According to the National Resources Defense Council (NRDC), there are three strategies for reducing energy use in buildings that could help slash carbon emissions by 80% by 2050 from 1990 levels, an amount that scientists say is necessary to prevent the worst effects of a warming planet.
The report, “America’s Clean Energy Frontier: The Pathway to a Safer Climate Future,” says that emphasis should be placed on “decarbonizing” direct energy use in buildings.
The three main strategies for cutting carbon emissions from energy use in buildings, according the report, are:
- Smarter energy use. Better insulated buildings and more efficient equipment within them are critical to achieving the study’s carbon goals. But these are not sufficient;
- Switching from space and water heating equipment that burn fossil fuels to high-efficiency electric alternatives, such as heat pumps powered by clean electricity generated from renewable sources;
- Cleaning up the remaining fuels still used in buildings by replacing them with renewable fuels, including sustainably produced biogas produced from landfills, wastewater treatment plants, or farms; and synthetic natural gas (aka “power-to-gas”) produced by using renewable electricity to electrolyze water and then converting the resulting hydrogen to methane.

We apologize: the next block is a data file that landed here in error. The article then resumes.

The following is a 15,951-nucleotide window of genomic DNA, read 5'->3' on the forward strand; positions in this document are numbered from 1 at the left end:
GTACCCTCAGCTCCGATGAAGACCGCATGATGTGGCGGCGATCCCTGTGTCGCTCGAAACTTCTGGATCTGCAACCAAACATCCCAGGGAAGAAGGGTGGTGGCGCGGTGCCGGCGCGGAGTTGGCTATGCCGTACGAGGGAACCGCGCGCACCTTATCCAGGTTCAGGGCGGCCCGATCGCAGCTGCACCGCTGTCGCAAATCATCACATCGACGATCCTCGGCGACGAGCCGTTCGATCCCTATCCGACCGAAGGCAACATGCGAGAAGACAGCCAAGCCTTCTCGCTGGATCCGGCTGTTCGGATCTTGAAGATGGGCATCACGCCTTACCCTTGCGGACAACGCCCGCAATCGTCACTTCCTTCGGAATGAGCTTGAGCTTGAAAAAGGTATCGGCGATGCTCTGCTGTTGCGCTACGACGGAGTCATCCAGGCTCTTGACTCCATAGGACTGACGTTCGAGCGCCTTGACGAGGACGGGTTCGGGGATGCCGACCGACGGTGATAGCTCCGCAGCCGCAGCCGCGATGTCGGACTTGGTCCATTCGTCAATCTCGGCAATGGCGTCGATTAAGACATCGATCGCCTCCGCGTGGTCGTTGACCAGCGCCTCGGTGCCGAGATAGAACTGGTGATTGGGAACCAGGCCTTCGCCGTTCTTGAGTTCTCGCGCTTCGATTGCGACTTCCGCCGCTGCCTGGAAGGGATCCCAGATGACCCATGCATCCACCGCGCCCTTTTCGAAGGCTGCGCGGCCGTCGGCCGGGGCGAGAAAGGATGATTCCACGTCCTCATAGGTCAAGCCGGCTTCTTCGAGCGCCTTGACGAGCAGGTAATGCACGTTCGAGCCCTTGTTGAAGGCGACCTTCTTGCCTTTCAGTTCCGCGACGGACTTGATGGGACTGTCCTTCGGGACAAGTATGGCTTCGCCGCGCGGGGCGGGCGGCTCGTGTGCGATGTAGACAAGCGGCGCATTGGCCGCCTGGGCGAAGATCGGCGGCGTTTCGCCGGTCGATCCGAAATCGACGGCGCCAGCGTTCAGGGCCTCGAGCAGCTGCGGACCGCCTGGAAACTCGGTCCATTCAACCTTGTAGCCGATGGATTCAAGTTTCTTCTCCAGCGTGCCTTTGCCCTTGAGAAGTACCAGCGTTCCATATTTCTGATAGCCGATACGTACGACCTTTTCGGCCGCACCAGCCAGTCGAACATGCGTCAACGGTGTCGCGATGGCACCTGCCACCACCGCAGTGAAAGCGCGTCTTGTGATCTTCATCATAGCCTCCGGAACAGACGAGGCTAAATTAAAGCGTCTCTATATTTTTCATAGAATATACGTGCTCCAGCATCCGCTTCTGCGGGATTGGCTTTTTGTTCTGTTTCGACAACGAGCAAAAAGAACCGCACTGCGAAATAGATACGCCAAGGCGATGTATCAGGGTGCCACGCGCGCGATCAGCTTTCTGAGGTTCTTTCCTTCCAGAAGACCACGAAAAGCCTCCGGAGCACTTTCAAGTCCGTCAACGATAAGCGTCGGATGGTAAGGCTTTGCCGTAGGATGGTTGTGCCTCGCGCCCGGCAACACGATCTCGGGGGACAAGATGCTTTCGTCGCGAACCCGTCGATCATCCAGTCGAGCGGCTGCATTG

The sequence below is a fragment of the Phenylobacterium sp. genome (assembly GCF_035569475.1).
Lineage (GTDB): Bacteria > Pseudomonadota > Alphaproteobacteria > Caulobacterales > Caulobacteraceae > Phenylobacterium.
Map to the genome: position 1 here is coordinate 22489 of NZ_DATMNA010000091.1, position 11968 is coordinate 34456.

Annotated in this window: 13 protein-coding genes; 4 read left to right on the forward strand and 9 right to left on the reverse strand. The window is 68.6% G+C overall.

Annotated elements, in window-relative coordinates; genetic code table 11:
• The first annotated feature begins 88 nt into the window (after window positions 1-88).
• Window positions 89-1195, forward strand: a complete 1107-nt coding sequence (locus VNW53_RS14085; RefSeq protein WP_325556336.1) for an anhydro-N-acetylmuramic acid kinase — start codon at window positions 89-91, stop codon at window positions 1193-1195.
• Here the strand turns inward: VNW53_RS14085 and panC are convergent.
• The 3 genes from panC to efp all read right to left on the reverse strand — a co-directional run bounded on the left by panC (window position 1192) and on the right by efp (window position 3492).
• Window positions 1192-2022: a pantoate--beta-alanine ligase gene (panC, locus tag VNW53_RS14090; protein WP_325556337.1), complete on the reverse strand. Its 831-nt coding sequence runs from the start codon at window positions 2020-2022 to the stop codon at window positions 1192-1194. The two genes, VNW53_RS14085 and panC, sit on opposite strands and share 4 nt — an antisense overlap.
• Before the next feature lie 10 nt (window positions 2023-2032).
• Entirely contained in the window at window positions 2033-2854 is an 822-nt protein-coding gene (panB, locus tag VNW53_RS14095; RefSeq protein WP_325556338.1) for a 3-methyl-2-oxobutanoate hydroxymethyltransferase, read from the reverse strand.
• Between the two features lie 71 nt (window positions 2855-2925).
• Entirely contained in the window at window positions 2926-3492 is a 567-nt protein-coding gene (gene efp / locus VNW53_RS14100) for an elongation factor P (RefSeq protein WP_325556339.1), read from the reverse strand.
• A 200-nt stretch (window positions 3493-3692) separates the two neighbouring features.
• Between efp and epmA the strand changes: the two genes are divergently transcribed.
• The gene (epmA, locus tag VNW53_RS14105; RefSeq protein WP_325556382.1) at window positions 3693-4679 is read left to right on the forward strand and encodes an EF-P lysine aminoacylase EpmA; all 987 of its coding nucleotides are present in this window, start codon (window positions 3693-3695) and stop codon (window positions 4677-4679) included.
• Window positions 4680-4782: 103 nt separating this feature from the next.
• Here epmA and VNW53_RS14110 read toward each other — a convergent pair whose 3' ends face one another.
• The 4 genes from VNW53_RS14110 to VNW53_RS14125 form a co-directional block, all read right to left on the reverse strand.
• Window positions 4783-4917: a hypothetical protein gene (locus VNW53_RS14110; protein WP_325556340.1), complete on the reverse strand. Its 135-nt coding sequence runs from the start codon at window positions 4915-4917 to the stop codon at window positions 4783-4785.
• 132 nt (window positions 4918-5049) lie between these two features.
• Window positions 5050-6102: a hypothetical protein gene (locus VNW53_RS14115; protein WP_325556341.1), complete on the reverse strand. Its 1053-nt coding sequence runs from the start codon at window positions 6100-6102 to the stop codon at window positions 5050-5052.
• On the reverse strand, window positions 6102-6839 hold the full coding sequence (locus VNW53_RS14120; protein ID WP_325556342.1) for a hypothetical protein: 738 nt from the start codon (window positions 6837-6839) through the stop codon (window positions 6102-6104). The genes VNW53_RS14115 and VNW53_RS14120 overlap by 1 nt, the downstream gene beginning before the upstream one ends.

The report acknowledges that these strategies are not the only means of achieving deep cuts in carbon emissions from energy use in buildings. Higher use of renewable fuels could also help reduce pollutions.
Other pollution-reducing opportunities are found in high-efficiency electric equipment in commercial and residential buildings.
According to the NRDC, “We already have seen progress in making buildings and household appliances more efficient in California and elsewhere through building energy codes and efficiency standards. But we also can convert space and water heating systems that currently rely on fossil fuels to electricity generated by clean sources such as solar and wind power.”
The report notes that there are challenges — both market and policy barriers — to rapidly decarbonizing buildings. Included in those challenges are low consumer awareness, limited contractor expertise and higher upfront costs for high-efficiency products as compared with less efficient models.
However, more and more smart buildings are being built by developers; buildings with high-tech energy efficiency systems and network-enabled building management systems in place.
As Forbes.com stated recently, “these technologies, once considered revolutionary, are steadily becoming the norm in today’s premier office buildings.” The site listed five examples of web-enabled smart building features that can make a big impact on an office environment, including:
- Optimized HVAC systems
- Managed electricity reductions
- Maximized building security
- Smart sensors for lighting
- Controlled appliances from remote locations
According to CBRE’s 2017 National Green Building Adoption Index (GBAI), the top 10 cities for adopting energy efficient measures in commercial buildings are:
- San Francisco
- Minneapolis/St. Paul
- Los Angeles
- Washington D.C.